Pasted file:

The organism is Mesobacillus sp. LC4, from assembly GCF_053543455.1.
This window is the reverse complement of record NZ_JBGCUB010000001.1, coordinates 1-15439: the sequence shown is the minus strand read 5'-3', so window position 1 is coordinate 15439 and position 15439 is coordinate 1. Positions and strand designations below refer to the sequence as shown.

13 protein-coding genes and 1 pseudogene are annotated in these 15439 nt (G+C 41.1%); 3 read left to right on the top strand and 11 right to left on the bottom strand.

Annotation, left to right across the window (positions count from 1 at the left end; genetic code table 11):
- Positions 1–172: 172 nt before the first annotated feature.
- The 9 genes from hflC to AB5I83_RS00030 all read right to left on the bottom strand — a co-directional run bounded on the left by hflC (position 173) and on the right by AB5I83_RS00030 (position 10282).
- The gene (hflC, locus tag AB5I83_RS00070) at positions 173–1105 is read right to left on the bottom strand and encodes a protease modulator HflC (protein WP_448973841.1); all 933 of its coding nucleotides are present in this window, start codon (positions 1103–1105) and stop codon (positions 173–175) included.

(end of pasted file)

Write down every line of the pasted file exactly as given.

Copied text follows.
The organism is Mesobacillus sp. LC4, from assembly GCF_053543455.1.
This window is the reverse complement of record NZ_JBGCUB010000001.1, coordinates 1-15439: the sequence shown is the minus strand read 5'-3', so window position 1 is coordinate 15439 and position 15439 is coordinate 1. Positions and strand designations below refer to the sequence as shown.

13 protein-coding genes and 1 pseudogene are annotated in these 15439 nt (G+C 41.1%); 3 read left to right on the top strand and 11 right to left on the bottom strand.

Annotation, left to right across the window (positions count from 1 at the left end; genetic code table 11):
- Positions 1–172: 172 nt before the first annotated feature.
- The 9 genes from hflC to AB5I83_RS00030 all read right to left on the bottom strand — a co-directional run bounded on the left by hflC (position 173) and on the right by AB5I83_RS00030 (position 10282).
- The gene (hflC, locus tag AB5I83_RS00070) at positions 173–1105 is read right to left on the bottom strand and encodes a protease modulator HflC (protein WP_448973841.1); all 933 of its coding nucleotides are present in this window, start codon (positions 1103–1105) and stop codon (positions 173–175) included.